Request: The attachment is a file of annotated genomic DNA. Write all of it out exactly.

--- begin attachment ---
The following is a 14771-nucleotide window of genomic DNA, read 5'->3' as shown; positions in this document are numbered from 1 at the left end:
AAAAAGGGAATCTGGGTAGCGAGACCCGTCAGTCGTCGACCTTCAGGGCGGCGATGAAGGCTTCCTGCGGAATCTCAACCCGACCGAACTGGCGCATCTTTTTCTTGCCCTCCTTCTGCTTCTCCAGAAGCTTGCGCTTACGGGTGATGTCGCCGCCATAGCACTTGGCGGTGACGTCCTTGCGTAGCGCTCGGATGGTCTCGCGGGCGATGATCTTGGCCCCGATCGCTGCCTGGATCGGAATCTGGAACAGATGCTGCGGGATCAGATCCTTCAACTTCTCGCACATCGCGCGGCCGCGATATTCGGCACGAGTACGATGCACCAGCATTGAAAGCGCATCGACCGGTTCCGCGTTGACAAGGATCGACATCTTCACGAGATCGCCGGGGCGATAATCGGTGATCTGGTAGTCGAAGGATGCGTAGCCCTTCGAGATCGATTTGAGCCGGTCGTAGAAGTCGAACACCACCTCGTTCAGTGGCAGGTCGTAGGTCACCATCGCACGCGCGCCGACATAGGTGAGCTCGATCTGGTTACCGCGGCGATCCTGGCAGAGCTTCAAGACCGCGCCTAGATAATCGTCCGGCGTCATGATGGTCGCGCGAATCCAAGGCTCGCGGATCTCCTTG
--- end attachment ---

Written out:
The following is a 14771-nucleotide window of genomic DNA, read 5'->3' as shown; positions in this document are numbered from 1 at the left end:
AAAAAGGGAATCTGGGTAGCGAGACCCGTCAGTCGTCGACCTTCAGGGCGGCGATGAAGGCTTCCTGCGGAATCTCAACCCGACCGAACTGGCGCATCTTTTTCTTGCCCTCCTTCTGCTTCTCCAGAAGCTTGCGCTTACGGGTGATGTCGCCGCCATAGCACTTGGCGGTGACGTCCTTGCGTAGCGCTCGGATGGTCTCGCGGGCGATGATCTTGGCCCCGATCGCTGCCTGGATCGGAATCTGGAACAGATGCTGCGGGATCAGATCCTTCAACTTCTCGCACATCGCGCGGCCGCGATATTCGGCACGAGTACGATGCACCAGCATTGAAAGCGCATCGACCGGTTCCGCGTTGACAAGGATCGACATCTTCACGAGATCGCCGGGGCGATAATCGGTGATCTGGTAGTCGAAGGATGCGTAGCCCTTCGAGATCGATTTGAGCCGGTCGTAGAAGTCGAACACCACCTCGTTCAGTGGCAGGTCGTAGGTCACCATCGCACGCGCGCCGACATAGGTGAGCTCGATCTGGTTACCGCGGCGATCCTGGCAGAGCTTCAAGACCGCGCCTAGATAATCGTCCGGCGTCATGATGGTCGCGCGAATCCAAGGCTCGCGGATCTCCTTG